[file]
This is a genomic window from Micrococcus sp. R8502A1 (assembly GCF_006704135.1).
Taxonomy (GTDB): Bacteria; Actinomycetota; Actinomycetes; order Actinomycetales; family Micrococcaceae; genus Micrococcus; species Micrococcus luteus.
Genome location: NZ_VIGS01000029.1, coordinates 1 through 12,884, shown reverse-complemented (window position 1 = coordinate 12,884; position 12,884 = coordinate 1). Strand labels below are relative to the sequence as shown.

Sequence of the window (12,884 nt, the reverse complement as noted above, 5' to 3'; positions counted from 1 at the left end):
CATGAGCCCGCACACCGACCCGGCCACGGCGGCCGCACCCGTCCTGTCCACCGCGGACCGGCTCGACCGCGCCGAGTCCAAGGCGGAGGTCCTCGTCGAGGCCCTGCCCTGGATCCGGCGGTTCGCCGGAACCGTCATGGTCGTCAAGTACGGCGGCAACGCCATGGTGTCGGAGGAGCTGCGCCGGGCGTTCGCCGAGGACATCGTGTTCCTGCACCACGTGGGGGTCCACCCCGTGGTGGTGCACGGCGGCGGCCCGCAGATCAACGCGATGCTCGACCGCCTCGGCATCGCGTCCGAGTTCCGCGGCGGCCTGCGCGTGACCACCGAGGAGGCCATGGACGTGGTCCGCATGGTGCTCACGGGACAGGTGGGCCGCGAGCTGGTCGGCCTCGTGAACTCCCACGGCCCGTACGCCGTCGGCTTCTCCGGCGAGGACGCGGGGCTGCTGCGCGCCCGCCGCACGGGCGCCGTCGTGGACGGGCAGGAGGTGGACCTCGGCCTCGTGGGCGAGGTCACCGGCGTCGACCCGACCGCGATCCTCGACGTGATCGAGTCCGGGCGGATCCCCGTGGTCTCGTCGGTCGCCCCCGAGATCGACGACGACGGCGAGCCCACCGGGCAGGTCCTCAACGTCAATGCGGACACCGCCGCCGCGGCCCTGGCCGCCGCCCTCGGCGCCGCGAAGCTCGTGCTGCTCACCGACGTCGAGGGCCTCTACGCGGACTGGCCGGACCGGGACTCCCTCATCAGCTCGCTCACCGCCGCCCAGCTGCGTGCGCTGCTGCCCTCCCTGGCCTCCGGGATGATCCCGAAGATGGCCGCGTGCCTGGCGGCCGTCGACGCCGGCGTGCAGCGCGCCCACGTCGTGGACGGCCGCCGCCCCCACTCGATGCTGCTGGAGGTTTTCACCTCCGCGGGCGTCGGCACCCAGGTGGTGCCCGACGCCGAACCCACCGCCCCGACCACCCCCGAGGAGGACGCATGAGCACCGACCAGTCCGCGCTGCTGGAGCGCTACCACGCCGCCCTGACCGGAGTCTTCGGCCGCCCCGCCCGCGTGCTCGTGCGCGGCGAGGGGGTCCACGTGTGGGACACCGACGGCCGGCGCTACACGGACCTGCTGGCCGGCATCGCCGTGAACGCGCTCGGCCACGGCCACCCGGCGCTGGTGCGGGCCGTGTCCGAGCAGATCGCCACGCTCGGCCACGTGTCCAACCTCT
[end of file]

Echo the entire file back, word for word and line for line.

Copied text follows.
This is a genomic window from Micrococcus sp. R8502A1 (assembly GCF_006704135.1).
Taxonomy (GTDB): Bacteria; Actinomycetota; Actinomycetes; order Actinomycetales; family Micrococcaceae; genus Micrococcus; species Micrococcus luteus.
Genome location: NZ_VIGS01000029.1, coordinates 1 through 12,884, shown reverse-complemented (window position 1 = coordinate 12,884; position 12,884 = coordinate 1). Strand labels below are relative to the sequence as shown.

Sequence of the window (12,884 nt, the reverse complement as noted above, 5' to 3'; positions counted from 1 at the left end):
CATGAGCCCGCACACCGACCCGGCCACGGCGGCCGCACCCGTCCTGTCCACCGCGGACCGGCTCGACCGCGCCGAGTCCAAGGCGGAGGTCCTCGTCGAGGCCCTGCCCTGGATCCGGCGGTTCGCCGGAACCGTCATGGTCGTCAAGTACGGCGGCAACGCCATGGTGTCGGAGGAGCTGCGCCGGGCGTTCGCCGAGGACATCGTGTTCCTGCACCACGTGGGGGTCCACCCCGTGGTGGTGCACGGCGGCGGCCCGCAGATCAACGCGATGCTCGACCGCCTCGGCATCGCGTCCGAGTTCCGCGGCGGCCTGCGCGTGACCACCGAGGAGGCCATGGACGTGGTCCGCATGGTGCTCACGGGACAGGTGGGCCGCGAGCTGGTCGGCCTCGTGAACTCCCACGGCCCGTACGCCGTCGGCTTCTCCGGCGAGGACGCGGGGCTGCTGCGCGCCCGCCGCACGGGCGCCGTCGTGGACGGGCAGGAGGTGGACCTCGGCCTCGTGGGCGAGGTCACCGGCGTCGACCCGACCGCGATCCTCGACGTGATCGAGTCCGGGCGGATCCCCGTGGTCTCGTCGGTCGCCCCCGAGATCGACGACGACGGCGAGCCCACCGGGCAGGTCCTCAACGTCAATGCGGACACCGCCGCCGCGGCCCTGGCCGCCGCCCTCGGCGCCGCGAAGCTCGTGCTGCTCACCGACGTCGAGGGCCTCTACGCGGACTGGCCGGACCGGGACTCCCTCATCAGCTCGCTCACCGCCGCCCAGCTGCGTGCGCTGCTGCCCTCCCTGGCCTCCGGGATGATCCCGAAGATGGCCGCGTGCCTGGCGGCCGTCGACGCCGGCGTGCAGCGCGCCCACGTCGTGGACGGCCGCCGCCCCCACTCGATGCTGCTGGAGGTTTTCACCTCCGCGGGCGTCGGCACCCAGGTGGTGCCCGACGCCGAACCCACCGCCCCGACCACCCCCGAGGAGGACGCATGAGCACCGACCAGTCCGCGCTGCTGGAGCGCTACCACGCCGCCCTGACCGGAGTCTTCGGCCGCCCCGCCCGCGTGCTCGTGCGCGGCGAGGGGGTCCACGTGTGGGACACCGACGGCCGGCGCTACACGGACCTGCTGGCCGGCATCGCCGTGAACGCGCTCGGCCACGGCCACCCGGCGCTGGTGCGGGCCGTGTCCGAGCAGATCGCCACGCTCGGCCACGTGTCCAACCTCT